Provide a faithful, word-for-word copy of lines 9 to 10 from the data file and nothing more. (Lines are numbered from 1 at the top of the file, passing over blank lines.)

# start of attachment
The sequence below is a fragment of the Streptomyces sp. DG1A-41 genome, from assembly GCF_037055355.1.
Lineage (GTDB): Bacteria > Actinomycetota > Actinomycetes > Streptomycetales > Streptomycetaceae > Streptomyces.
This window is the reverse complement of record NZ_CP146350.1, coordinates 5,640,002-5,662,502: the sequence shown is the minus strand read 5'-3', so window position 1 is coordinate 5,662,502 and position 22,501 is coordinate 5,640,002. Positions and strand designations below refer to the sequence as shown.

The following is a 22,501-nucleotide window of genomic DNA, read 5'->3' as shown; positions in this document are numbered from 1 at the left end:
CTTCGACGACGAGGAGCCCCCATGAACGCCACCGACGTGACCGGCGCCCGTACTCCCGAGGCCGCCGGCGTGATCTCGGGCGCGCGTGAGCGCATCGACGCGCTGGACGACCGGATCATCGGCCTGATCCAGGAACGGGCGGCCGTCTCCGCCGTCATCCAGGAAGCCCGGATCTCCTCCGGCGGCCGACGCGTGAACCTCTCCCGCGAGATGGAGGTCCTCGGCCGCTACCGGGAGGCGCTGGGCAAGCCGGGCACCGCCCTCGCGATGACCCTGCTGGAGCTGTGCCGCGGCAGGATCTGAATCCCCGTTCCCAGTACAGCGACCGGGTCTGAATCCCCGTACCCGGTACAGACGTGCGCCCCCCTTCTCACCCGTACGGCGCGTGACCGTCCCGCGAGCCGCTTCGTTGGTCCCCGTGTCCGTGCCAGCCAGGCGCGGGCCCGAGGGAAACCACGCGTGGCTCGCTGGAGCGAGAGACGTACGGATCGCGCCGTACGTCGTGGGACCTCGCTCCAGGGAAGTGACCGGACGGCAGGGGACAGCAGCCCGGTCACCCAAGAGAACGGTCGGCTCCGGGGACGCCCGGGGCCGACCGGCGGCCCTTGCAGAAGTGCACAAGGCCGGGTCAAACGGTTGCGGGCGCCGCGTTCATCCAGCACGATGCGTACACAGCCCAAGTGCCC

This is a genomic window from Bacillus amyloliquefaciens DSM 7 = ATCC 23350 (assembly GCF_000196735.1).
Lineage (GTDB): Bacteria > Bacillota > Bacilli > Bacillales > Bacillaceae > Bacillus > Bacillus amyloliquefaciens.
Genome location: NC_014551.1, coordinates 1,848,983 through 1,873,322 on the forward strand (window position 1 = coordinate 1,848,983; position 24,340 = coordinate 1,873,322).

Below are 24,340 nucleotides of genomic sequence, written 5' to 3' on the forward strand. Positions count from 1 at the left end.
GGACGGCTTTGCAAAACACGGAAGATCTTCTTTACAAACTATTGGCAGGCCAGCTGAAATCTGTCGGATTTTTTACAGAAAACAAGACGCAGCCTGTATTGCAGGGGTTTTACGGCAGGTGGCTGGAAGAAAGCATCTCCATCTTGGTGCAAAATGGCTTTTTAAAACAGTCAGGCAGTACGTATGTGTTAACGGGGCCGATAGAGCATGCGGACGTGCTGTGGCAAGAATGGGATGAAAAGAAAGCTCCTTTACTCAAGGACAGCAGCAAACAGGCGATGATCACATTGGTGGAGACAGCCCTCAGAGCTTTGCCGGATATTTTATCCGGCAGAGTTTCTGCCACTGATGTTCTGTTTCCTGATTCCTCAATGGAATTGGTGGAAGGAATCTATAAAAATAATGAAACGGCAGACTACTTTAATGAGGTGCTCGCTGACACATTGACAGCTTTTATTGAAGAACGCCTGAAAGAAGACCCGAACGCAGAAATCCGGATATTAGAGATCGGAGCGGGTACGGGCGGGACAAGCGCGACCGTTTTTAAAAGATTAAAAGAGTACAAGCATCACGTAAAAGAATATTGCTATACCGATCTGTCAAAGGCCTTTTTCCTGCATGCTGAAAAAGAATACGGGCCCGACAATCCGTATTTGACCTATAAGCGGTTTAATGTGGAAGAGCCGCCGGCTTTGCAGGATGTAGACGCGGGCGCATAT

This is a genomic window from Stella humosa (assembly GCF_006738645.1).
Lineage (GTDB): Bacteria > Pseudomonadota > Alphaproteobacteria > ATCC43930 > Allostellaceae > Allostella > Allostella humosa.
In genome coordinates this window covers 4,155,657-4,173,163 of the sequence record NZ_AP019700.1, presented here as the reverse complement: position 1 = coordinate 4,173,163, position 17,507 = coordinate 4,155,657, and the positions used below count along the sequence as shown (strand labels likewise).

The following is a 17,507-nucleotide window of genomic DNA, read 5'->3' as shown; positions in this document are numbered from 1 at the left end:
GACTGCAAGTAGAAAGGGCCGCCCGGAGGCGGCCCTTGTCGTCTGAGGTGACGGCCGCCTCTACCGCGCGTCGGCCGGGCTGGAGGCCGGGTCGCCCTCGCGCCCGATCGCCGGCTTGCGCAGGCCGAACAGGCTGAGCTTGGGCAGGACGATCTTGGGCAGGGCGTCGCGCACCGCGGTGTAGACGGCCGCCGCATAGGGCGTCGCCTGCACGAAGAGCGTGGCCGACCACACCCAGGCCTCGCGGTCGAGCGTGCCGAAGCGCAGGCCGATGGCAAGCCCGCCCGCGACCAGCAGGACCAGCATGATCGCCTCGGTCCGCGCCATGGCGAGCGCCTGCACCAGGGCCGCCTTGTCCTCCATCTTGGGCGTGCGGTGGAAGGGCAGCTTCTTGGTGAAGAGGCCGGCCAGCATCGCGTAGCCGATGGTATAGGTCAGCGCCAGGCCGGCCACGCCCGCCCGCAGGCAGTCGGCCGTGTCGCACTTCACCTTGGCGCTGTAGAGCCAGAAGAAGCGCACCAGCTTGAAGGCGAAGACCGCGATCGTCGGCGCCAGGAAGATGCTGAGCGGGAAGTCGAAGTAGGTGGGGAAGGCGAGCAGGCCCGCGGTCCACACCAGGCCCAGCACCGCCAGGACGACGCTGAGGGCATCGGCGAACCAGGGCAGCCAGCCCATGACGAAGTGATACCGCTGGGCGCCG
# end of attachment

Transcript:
Below are 24,340 nucleotides of genomic sequence, written 5' to 3' on the forward strand. Positions count from 1 at the left end.
GGACGGCTTTGCAAAACACGGAAGATCTTCTTTACAAACTATTGGCAGGCCAGCTGAAATCTGTCGGATTTTTTACAGAAAACAAGACGCAGCCTGTATTGCAGGGGTTTTACGGCAGGTGGCTGGAAGAAAGCATCTCCATCTTGGTGCAAAATGGCTTTTTAAAACAGTCAGGCAGTACGTATGTGTTAACGGGGCCGATAGAGCATGCGGACGTGCTGTGGCAAGAATGGGATGAAAAGAAAGCTCCTTTACTCAAGGACAGCAGCAAACAGGCGATGATCACATTGGTGGAGACAGCCCTCAGAGCTTTGCCGGATATTTTATCCGGCAGAGTTTCTGCCACTGATGTTCTGTTTCCTGATTCCTCAATGGAATTGGTGGAAGGAATCTATAAAAATAATGAAACGGCAGACTACTTTAATGAGGTGCTCGCTGACACATTGACAGCTTTTATTGAAGAACGCCTGAAAGAAGACCCGAACGCAGAAATCCGGATATTAGAGATCGGAGCGGGTACGGGCGGGACAAGCGCGACCGTTTTTAAAAGATTAAAAGAGTACAAGCATCACGTAAAAGAATATTGCTATACCGATCTGTCAAAGGCCTTTTTCCTGCATGCTGAAAAAGAATACGGGCCCGACAATCCGTATTTGACCTATAAGCGGTTTAATGTGGAAGAGCCGCCGGCTTTGCAGGATGTAGACGCGGGCGCATAT